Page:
A spattering of particularly concerning news reports has hit good old Google recently, concerning the discovery of mold in children’s lunchboxes. There is so much wrong about this we don’t know where to start, but start we must, so here goes.
A 2016 study conducted by e-cloth found that 73% of fabric lunch boxes contain shocking amounts of bacteria, with the researchers warning that, if left uncleaned, could cause mold-associated health problems that we have come to know and, er, hate – namely things like respiratory issues, migraines and itchy eyes. Equally alarming, however, was the presence of Staphylococci and Enterococci – particularly dangerous bacteria, usually found on toilet flushes, that the NHS warns could lead to serious cases of food poisoning.
“The high volumes of non-food-borne bacteria suggests that we aren’t washing our hands before we pack or eat from our lunch boxes,’ e-cloth’s Commercial Director, Laurence Smith, is reported to have said.
“It also shows that we aren’t cleaning them properly either, which is allowing mold to spore and bacteria to grow.
“They might look clean, with their shiny interior, and often, all we’ll do is shake out the crumbs, but there is an underworld of invisible germs growing that we all need to be aware of.”
The aforementioned lunchbox mold that most recently set the parenting world alight, however – and came all the way from New Zealand – was, in fact, a plastic one. Meaning, therefore, that no lunchbox is immune. So, without further ado, here are our top tips to keep mold away from your child’s lunchbox – no matter what it’s made of.
- Clean after every use. It may seem like a hassle but it’s the best way to keep bacteria and mold from thriving. Cleaning coach, Leslie Reichert, told TODAY Home to use soap and water with a microfiber towel.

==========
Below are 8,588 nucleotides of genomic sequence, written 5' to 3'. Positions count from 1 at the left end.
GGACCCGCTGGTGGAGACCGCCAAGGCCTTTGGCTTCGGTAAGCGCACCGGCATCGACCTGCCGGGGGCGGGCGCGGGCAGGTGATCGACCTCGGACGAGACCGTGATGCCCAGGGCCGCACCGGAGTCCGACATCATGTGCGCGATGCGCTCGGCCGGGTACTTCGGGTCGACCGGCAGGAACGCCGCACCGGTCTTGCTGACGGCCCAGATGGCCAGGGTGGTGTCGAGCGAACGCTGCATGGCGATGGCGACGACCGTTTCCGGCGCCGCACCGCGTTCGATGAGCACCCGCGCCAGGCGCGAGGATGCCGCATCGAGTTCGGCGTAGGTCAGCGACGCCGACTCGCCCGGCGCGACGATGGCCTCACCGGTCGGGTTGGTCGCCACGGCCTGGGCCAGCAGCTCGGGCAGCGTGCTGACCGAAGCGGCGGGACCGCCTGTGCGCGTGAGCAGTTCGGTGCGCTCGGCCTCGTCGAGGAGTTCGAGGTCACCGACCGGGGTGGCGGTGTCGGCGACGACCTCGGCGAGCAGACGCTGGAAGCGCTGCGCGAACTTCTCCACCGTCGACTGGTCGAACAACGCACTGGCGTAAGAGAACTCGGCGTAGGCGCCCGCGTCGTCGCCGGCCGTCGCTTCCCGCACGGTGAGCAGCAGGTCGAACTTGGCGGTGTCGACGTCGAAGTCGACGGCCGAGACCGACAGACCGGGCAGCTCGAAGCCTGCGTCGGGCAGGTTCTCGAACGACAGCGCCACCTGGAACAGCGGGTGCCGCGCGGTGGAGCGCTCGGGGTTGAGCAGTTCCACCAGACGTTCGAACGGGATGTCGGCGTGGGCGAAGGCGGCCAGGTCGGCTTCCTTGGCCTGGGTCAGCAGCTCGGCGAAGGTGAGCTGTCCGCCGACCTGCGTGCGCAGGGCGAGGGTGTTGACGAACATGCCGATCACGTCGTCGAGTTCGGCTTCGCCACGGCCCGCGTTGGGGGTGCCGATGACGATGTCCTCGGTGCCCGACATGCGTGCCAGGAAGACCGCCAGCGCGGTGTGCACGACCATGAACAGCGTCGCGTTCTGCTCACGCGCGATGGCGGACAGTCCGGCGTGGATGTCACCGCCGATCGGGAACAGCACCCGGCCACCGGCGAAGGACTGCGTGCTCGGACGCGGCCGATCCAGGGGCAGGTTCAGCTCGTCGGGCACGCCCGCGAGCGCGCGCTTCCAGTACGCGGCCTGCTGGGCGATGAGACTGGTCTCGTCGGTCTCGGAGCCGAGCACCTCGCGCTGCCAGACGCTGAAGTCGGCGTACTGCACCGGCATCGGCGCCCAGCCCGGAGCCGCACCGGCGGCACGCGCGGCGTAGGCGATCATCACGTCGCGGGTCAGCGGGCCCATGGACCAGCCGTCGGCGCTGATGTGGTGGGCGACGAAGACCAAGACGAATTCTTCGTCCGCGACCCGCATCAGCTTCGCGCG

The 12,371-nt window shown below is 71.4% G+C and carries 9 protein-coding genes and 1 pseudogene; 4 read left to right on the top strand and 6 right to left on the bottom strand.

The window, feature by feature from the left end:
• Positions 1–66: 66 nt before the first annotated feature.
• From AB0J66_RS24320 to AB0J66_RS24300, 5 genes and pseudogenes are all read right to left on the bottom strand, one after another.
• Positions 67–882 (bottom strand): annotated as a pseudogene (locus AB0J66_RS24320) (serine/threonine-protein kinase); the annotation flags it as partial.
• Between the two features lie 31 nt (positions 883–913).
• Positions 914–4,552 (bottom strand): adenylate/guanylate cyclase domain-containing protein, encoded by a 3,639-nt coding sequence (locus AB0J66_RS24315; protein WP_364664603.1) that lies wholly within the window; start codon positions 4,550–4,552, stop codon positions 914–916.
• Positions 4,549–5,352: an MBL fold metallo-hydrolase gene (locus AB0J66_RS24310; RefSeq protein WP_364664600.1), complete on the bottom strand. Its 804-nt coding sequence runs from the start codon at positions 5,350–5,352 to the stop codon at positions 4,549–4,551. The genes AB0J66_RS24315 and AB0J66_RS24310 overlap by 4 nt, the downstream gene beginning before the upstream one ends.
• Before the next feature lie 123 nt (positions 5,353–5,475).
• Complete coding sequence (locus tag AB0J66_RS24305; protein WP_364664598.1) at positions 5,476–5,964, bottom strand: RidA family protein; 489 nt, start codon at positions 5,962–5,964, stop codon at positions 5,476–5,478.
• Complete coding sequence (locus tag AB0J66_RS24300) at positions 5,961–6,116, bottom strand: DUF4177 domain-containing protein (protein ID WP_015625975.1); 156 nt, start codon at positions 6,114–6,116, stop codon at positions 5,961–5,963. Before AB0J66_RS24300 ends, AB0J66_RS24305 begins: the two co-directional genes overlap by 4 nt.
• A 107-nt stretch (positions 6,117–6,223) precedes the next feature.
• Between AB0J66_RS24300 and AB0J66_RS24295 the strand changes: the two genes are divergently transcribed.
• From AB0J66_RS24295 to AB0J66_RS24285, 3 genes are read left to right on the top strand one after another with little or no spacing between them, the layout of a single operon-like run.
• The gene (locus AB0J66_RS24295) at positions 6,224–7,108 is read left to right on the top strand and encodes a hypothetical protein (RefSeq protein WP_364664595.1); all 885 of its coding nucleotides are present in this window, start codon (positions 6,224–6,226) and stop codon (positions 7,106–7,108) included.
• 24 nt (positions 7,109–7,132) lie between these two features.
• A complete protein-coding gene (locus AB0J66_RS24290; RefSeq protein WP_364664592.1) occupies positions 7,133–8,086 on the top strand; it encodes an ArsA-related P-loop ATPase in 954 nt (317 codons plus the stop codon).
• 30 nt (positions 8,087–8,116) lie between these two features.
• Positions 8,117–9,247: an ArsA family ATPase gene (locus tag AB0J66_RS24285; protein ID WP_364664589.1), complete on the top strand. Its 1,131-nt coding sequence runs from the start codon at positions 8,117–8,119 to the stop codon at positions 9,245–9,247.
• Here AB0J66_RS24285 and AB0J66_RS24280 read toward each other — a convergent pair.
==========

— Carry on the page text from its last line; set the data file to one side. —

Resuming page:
- White wine vinegar – one of the best natural disinfectants out there.
- Bicarbonate of soda sprinkled into the lunchbox overnight works fantastically as a deodoriser.
DO NOT USE
- Baby wipes. Contrary to popular belief they are NOT designed to remove bacteria.
- Tea towels. They might make it look clean on the surface but all they’ve done is move the bacteria around.
- Washing machine – unless specifically stated on the care label.
- Chemical cleaning sprays – responsible for leaving a residue on the surface of the lunchbox and linked to respiratory conditions after regular exposure, according to a study.
- Most hard-plastic lunchboxes are dishwasher safe but check the manufacturer’s cleaning instructions to make sure. Some prefer not to clean it this way regardless, as there’s a chance that the temperature won’t be high enough to kill the mold – meaning spores will then be deposited on your dishes and in the machine.
- Handwash – again, with soap and water.
- A bleach solution, made up with water, works wonders for when mold is present. Simply place the lunchbox in the solution so that it is completely submerged, sit for 15 minutes, remove and wash thoroughly with a non-ammonia detergent. Ventilate the area well and wear protective gear before doing this.
- White vinegar, as above, is a more natural alternative, as is a few drops of grapefruit seed extract, dropped on to a cotton wool ball, before being placed in the plastic lunchbox to keep mildew away. Many believe this is a far better solution – read why in our blog about bleach here.
- The sun – another excellent mold remover.
- A razor can scrape away a layer of mold if it’s sitting on the top surface of the plastic.
- Read more tips about cleaning mold of plastic here.
No matter what the lunchbox is made of, allow it to air dry for a few hours before putting it away, to prevent mold and mildew from reappearing.